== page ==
As an executive and regular public speaker, I use PowerPoint frequently. I have tried a few alternative products for creating presentations and recently I created a deck using SlideRocket for a big staff meeting.
The quality of the presentation tool sparked some interest from my colleagues and I was asked if SlideRocket is a viable replacement for PowerPoint.
Maybe for some people, but definitely not for everyone.
On the plus side, I can search Flickr from within SlideRocket. With PowerPoint, I must visit the Flickr Website, search, browse, save the image locally, insert it into PowerPoint, and then repeat the process. You can also query stock photos, music, and cartoons that are available from various for-a-cost providers like AudioMicro.com, Andertoons.com, and Fotolia.com. This time-saving feature alone is a good reason to use SlideRocket.
The SlideRocket asset library is another useful significant efficiency improvement. Rather than forcing users to upload individual images on a per-presentation basis, the asset library is shared across all presentations. Even the assets from imported PowerPoint decks are automatically stored in the asset library. Assets can also be shared with others by simply dragging and dropping them into the shared folder.
Two key differentiators of SlideRocket are the ability to host meetings for up to 50 participants and collaborative editing. Both are killer features. I really like the ability to invite others to view and edit my presentations.
The real strength of SlideRocket is related to portability, access, and distribution. Having files accessible from anywhere via the Internet is a big deal for me. Too many times I have found myself rushing to transfer a large PowerPoint file from one computer to another just prior to a presentation. Often when transferring a PowerPoint file, the computer has different versions of PowerPoint or even a different host operating system. In either case you must be wary of formatting being altered and this has, for me, led to some embarrassing situations.
SlideRocket, on the other hand, exports to SlideRocket Portable Presentation for Windows and Mac. This is a self-contained executable file that ensures you can expect zero surprises from your presentations because you're guaranteed your presentation is exactly as you created it. You can also export to PowerPoint and PDF, although these will not necessarily export with parity. Lastly, SlideRocket makes it stupid simple to export your presentations for easy sharing on the Web. Moreover, there are integrated analytics to track views.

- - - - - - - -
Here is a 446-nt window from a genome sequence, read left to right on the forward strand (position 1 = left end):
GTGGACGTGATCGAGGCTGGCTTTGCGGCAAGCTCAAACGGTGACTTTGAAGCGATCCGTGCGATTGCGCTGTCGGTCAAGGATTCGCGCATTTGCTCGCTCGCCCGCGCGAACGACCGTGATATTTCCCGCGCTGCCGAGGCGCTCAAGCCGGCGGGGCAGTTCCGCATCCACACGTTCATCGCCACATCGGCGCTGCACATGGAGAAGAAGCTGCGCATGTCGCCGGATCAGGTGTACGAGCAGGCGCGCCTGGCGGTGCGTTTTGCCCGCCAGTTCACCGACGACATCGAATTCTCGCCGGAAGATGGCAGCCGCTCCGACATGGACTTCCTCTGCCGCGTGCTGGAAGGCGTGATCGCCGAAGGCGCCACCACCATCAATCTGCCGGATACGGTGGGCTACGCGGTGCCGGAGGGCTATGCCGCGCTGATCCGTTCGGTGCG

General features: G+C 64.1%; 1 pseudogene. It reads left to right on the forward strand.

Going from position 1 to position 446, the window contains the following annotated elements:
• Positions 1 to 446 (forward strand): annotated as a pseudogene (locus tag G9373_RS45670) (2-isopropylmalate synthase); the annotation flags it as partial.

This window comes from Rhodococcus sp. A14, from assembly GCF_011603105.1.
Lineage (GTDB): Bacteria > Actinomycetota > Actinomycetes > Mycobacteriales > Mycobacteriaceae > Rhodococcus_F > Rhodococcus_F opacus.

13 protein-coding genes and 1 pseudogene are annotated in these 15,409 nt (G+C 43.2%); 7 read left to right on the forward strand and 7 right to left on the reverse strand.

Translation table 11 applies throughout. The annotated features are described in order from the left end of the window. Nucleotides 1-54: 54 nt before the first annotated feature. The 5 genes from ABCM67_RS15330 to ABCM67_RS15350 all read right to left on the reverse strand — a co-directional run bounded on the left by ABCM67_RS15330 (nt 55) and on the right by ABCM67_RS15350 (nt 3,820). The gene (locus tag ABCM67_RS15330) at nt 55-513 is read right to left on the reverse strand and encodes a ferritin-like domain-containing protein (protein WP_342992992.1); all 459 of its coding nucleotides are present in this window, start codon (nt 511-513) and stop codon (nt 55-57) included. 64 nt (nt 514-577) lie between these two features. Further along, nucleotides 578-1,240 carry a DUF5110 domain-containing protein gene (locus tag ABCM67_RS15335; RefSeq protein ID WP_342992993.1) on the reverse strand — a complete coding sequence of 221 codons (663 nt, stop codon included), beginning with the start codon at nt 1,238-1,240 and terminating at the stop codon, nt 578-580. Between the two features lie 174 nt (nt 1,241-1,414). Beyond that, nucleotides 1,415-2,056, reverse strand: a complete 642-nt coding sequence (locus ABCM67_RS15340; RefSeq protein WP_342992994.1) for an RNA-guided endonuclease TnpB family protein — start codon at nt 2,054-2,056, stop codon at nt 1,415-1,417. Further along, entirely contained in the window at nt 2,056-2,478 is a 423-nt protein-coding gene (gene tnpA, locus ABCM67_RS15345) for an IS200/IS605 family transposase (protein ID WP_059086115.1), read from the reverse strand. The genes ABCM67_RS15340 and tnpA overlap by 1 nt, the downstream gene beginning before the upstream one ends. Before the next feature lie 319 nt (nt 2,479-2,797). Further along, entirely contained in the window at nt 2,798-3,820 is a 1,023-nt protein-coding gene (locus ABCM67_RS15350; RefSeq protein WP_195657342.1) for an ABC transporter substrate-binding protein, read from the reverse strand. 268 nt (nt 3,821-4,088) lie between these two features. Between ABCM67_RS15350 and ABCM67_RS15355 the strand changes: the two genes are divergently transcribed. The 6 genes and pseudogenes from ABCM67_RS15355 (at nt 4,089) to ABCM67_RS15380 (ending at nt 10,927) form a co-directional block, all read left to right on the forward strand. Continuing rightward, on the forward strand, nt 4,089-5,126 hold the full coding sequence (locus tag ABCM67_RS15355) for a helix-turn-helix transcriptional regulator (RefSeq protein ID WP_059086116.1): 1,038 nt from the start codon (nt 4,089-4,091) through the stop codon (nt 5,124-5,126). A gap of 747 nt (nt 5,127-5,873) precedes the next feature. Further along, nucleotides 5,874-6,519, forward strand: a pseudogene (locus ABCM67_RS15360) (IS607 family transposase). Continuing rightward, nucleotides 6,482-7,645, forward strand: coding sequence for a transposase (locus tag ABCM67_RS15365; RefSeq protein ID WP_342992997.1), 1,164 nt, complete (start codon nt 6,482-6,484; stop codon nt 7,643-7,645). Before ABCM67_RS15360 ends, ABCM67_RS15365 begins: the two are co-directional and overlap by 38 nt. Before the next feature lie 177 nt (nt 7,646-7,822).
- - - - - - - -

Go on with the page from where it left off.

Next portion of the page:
On the downside, I found the SlideRocket editor tedious. Some core features offered a less-than-desirable user experience. One example is creating bulleted lists, which borders on painful. Also, I seem to have uncovered a bug related to large image resizing. Finally, the elegance of copy/paste across Microsoft Office applications on the desktop is sorely missed when editing in SlideRocket, especially with respect to charts and graphs from Excel. My presentations are commonly laden with graphs, charts, and Microsoft Excel data. SlideRocket is not going to compete with Microsoft PowerPoint + Excel any time soon, if ever. In general, the editing experience was clunky in places and buggy in others.
There was a lot of ugliness when I imported PowerPoint files (PPTX). Formatting was lost, images moved slightly, and most of my charts and graphs were illegible. This might be better with older versions of PowerPoint, but in my experience the import bordered on useless. The only value I derived from import was importing my images into the asset library. Other than the import and occasional editor bugs the experience was pretty solid.
SlideRocket has a free version. I encourage you to try it out. However, the only versions I could consider using, given my requirements, are the commercial versions. Pricing is $24/user for the Business plan or $12/month for the Individual plan. This puts the annual price tag at $120 for an individual and $1,200 for a five-person team. You can review the feature differentiation at the pricing page. Microsoft Office Home costs $150 and includes Excel, Word, PowerPoint, and OneNote. So SlideRocket is a significant premium that will be difficult for many penny-pinching executives like myself to justify.
I don’t foresee SlideRocket replacing PowerPoint for most executives. However, I can see it being valuable for companies that rely on presentations during the sales cycle or as a tool for presenting deliverables. The ability to collaboratively edit slide decks and then present these to clients has the promise of a killer app for interactive agencies and consulting companies.
— Aaron Roe Fulkerson is co-founder and CEO of MindTouch.